4. Most Christian churches are full of people who do not accept people who are not like them.
  5. Most Christian churches are full of people who care only about themselves.
  6. Most Christian churches are full of people who are out of touch with reality.
  7. Most Christian churches are full of people who want to impose their religion and values on others.

The central point of the exercise is that secular, non-believing people do not hold Christian churches in high esteem. Contrarily, they view Christians and their churches as irrelevant and, in some cases, harmful to culture. Many churches seem to have abandoned their role as a people of “salt and light” (Matt. 5:13-16). Too many are perceived no longer as a people of love (John 13:34-35), causing them to seem irrelevant to the very people we are trying to reach.


Recent research indicates that most Christian churches in America can by grouped into one of three categories.5 Churches in the first group believe their primary mission is to reform the ills of our society. In some cases, these churches champion social change that empowers the poor and underprivileged. Others politically advocate for values they consider threatened by eroding societal norms. In some cases, this group correlates America to Old Testament Israel and equates the role of the Church as that of a prophet who boldly points out the sins of Israel and calls her to repentance.

A second category of churches serves to provide a somewhat cloistered environment for the congregation, creating a safe haven or “fortress” from the decaying moral and ethical influences of contemporary society. Churches of this kind seek to evangelize but often demand that new believers quickly conform to behaviors embraced by the larger group. In this way, everyone knows what to expect from everyone else and feels sheltered from the influence of inappropriate moral/ethical behavior.

Churches that place a high value on expanding the Kingdom by reaching nonbelievers and unchurched Christians with the Gospel of Christ comprise the final group. Other values may also drive the direction of churches in this group, but evangelism always remains the primary focus or “driving value” of the church.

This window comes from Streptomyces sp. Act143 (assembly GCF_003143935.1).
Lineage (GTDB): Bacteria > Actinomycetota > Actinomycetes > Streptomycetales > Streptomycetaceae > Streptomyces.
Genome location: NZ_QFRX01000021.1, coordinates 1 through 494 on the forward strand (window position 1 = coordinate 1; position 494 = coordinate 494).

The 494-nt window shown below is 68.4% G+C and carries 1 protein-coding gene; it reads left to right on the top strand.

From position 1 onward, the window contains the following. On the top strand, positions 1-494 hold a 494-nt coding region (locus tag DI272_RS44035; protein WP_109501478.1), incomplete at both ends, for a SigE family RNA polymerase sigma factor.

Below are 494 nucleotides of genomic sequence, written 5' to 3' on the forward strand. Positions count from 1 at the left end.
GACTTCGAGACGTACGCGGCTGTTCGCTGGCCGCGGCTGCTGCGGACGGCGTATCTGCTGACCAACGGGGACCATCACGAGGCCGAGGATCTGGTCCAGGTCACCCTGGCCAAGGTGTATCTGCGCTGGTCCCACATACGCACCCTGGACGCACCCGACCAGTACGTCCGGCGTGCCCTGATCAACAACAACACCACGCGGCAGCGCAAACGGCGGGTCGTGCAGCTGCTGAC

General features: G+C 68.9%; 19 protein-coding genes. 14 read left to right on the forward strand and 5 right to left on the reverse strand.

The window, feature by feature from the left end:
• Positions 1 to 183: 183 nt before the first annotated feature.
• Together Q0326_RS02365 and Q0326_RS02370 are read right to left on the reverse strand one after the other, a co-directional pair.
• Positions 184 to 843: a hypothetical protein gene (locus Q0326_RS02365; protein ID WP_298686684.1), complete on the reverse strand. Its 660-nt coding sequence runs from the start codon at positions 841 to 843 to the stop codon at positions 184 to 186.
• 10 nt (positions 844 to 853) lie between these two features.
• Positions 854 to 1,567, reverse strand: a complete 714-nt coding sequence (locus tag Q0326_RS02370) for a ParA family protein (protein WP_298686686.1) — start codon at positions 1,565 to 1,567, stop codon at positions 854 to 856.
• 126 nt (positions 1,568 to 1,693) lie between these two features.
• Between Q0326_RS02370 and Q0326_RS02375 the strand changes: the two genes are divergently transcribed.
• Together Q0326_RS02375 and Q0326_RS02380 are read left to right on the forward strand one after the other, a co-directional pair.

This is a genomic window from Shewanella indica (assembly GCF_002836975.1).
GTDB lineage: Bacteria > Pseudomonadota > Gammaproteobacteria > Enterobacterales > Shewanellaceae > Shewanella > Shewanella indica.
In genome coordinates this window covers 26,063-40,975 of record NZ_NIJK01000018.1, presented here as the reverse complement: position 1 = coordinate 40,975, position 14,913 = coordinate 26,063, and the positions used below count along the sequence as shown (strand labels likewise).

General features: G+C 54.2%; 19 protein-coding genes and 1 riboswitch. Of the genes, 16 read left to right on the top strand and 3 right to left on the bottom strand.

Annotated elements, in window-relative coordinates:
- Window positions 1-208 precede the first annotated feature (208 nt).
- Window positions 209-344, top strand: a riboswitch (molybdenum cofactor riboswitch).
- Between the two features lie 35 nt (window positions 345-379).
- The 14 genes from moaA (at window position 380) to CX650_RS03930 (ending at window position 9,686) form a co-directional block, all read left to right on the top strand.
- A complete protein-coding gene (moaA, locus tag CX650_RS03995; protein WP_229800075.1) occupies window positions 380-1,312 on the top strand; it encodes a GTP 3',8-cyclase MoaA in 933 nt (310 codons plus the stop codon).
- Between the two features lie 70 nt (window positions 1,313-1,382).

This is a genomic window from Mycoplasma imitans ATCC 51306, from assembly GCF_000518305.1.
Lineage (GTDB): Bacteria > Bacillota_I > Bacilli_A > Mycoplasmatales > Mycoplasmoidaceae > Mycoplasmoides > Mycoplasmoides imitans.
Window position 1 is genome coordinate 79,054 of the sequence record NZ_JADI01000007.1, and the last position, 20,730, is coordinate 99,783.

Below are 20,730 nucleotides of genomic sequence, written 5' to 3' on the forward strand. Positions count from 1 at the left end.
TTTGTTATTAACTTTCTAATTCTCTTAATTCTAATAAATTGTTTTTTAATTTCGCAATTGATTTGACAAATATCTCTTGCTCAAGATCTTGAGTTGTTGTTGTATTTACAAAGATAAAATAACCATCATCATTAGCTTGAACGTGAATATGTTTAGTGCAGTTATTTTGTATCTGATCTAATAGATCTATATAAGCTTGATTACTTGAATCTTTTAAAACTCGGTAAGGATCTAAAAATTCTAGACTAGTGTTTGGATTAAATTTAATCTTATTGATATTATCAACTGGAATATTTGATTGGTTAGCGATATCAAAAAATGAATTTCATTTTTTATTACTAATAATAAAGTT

Today, Casas falls into the third category —highly focused on the mission of expanding the Kingdom. Some of the essential characteristics of the first two categories are present in Casas’ organizational culture. However, the primary driving value of evangelism identifies Casas as a Kingdom-expanding church. We are “on mission” to reach the lost, both locally and globally. Two additional driving values bring balance and completeness to the primary evangelism value: spiritual growth and biblical community. All three values serve to shape who we are as a local people of God.


Most of Casas’ teachers are very familiar with Casas’ Calling or Purpose Statement: “Through the Sunday Morning Experience (SMX), helping people close the gap between their present spiritual reality and the life promised in Scripture.” The phrase present spiritual reality serves as the beginning point of a spiritual journey for each individual. That may be a place of unbelief for one and the milestone of spiritual young adulthood for another. Therefore, our calling encompasses both evangelism of the unconvinced and discipleship of the believer.


Casas’ leadership decided upon our “closing the gap” process through persevering prayer and long, reasoned deliberation that resulted in a deep conviction that it is what God desires for Casas at this juncture in our history. You will discover that the process is a simple flow of ministry that is easy to understand. In fact, we summarize it with three words: inspire, include, and invite. The inspire stage is associated with Casas’ worship service, while the include stage is associated with Adult Bible Fellowships. The synergy of these two process elements makes up what we refer to as the Sunday Morning Experience (SMX).

The “closing the gap” process helps us maintain a committed focus on our driving values, so that extraneous “good things” do not distract us from carrying out what God has called us to do. Look at the diagram below. It represents in graphic form how our church functions. Notice that rather than being linear, it depicts a continuous flow of ministry.